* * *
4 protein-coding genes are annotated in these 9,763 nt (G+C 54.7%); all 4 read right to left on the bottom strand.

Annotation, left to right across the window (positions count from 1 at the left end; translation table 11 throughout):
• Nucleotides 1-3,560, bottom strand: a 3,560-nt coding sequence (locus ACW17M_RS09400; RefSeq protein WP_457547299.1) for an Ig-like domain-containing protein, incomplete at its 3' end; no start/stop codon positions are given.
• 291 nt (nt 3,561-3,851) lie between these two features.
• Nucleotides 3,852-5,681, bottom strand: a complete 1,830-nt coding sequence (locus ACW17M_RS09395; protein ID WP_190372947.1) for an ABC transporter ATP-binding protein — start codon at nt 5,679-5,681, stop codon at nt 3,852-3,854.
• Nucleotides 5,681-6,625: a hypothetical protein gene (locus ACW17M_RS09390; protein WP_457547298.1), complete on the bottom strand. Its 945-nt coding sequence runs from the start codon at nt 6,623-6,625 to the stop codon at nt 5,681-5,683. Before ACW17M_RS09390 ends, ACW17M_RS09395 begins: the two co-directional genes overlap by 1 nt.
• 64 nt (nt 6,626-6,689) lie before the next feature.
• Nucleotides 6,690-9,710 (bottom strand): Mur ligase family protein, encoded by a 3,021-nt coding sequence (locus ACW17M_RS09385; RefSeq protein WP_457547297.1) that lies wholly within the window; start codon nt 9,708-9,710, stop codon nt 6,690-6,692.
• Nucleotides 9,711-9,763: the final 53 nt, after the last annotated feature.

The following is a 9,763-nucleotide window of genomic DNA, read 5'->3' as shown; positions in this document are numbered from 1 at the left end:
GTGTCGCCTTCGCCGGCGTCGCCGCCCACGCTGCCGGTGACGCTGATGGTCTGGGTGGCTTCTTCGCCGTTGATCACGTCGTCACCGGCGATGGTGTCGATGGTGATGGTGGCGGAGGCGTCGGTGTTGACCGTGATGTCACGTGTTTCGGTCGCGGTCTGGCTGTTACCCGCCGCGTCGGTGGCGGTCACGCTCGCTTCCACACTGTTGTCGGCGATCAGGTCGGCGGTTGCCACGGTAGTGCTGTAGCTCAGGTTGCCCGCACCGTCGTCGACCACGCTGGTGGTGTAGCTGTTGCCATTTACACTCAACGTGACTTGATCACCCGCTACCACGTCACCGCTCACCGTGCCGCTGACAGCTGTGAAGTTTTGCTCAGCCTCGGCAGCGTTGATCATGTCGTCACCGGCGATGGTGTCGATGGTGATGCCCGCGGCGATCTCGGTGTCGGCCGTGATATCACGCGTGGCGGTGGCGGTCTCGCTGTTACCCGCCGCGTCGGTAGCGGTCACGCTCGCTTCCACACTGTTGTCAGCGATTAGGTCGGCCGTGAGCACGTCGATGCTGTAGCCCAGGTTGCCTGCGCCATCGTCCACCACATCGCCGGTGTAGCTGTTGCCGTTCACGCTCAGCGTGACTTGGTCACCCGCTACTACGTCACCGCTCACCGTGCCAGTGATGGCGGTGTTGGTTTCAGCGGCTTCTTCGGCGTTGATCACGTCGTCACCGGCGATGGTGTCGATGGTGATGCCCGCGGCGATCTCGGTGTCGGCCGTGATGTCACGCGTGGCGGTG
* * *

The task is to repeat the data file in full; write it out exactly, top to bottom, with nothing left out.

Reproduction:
4 protein-coding genes are annotated in these 9,763 nt (G+C 54.7%); all 4 read right to left on the bottom strand.

Annotation, left to right across the window (positions count from 1 at the left end; translation table 11 throughout):
• Nucleotides 1-3,560, bottom strand: a 3,560-nt coding sequence (locus ACW17M_RS09400; RefSeq protein WP_457547299.1) for an Ig-like domain-containing protein, incomplete at its 3' end; no start/stop codon positions are given.
• 291 nt (nt 3,561-3,851) lie between these two features.
• Nucleotides 3,852-5,681, bottom strand: a complete 1,830-nt coding sequence (locus ACW17M_RS09395; protein ID WP_190372947.1) for an ABC transporter ATP-binding protein — start codon at nt 5,679-5,681, stop codon at nt 3,852-3,854.
• Nucleotides 5,681-6,625: a hypothetical protein gene (locus ACW17M_RS09390; protein WP_457547298.1), complete on the bottom strand. Its 945-nt coding sequence runs from the start codon at nt 6,623-6,625 to the stop codon at nt 5,681-5,683. Before ACW17M_RS09390 ends, ACW17M_RS09395 begins: the two co-directional genes overlap by 1 nt.
• 64 nt (nt 6,626-6,689) lie before the next feature.
• Nucleotides 6,690-9,710 (bottom strand): Mur ligase family protein, encoded by a 3,021-nt coding sequence (locus ACW17M_RS09385; RefSeq protein WP_457547297.1) that lies wholly within the window; start codon nt 9,708-9,710, stop codon nt 6,690-6,692.
• Nucleotides 9,711-9,763: the final 53 nt, after the last annotated feature.

The following is a 9,763-nucleotide window of genomic DNA, read 5'->3' as shown; positions in this document are numbered from 1 at the left end:
GTGTCGCCTTCGCCGGCGTCGCCGCCCACGCTGCCGGTGACGCTGATGGTCTGGGTGGCTTCTTCGCCGTTGATCACGTCGTCACCGGCGATGGTGTCGATGGTGATGGTGGCGGAGGCGTCGGTGTTGACCGTGATGTCACGTGTTTCGGTCGCGGTCTGGCTGTTACCCGCCGCGTCGGTGGCGGTCACGCTCGCTTCCACACTGTTGTCGGCGATCAGGTCGGCGGTTGCCACGGTAGTGCTGTAGCTCAGGTTGCCCGCACCGTCGTCGACCACGCTGGTGGTGTAGCTGTTGCCATTTACACTCAACGTGACTTGATCACCCGCTACCACGTCACCGCTCACCGTGCCGCTGACAGCTGTGAAGTTTTGCTCAGCCTCGGCAGCGTTGATCATGTCGTCACCGGCGATGGTGTCGATGGTGATGCCCGCGGCGATCTCGGTGTCGGCCGTGATATCACGCGTGGCGGTGGCGGTCTCGCTGTTACCCGCCGCGTCGGTAGCGGTCACGCTCGCTTCCACACTGTTGTCAGCGATTAGGTCGGCCGTGAGCACGTCGATGCTGTAGCCCAGGTTGCCTGCGCCATCGTCCACCACATCGCCGGTGTAGCTGTTGCCGTTCACGCTCAGCGTGACTTGGTCACCCGCTACTACGTCACCGCTCACCGTGCCAGTGATGGCGGTGTTGGTTTCAGCGGCTTCTTCGGCGTTGATCACGTCGTCACCGGCGATGGTGTCGATGGTGATGCCCGCGGCGATCTCGGTGTCGGCCGTGATGTCACGCGTGGCGGTG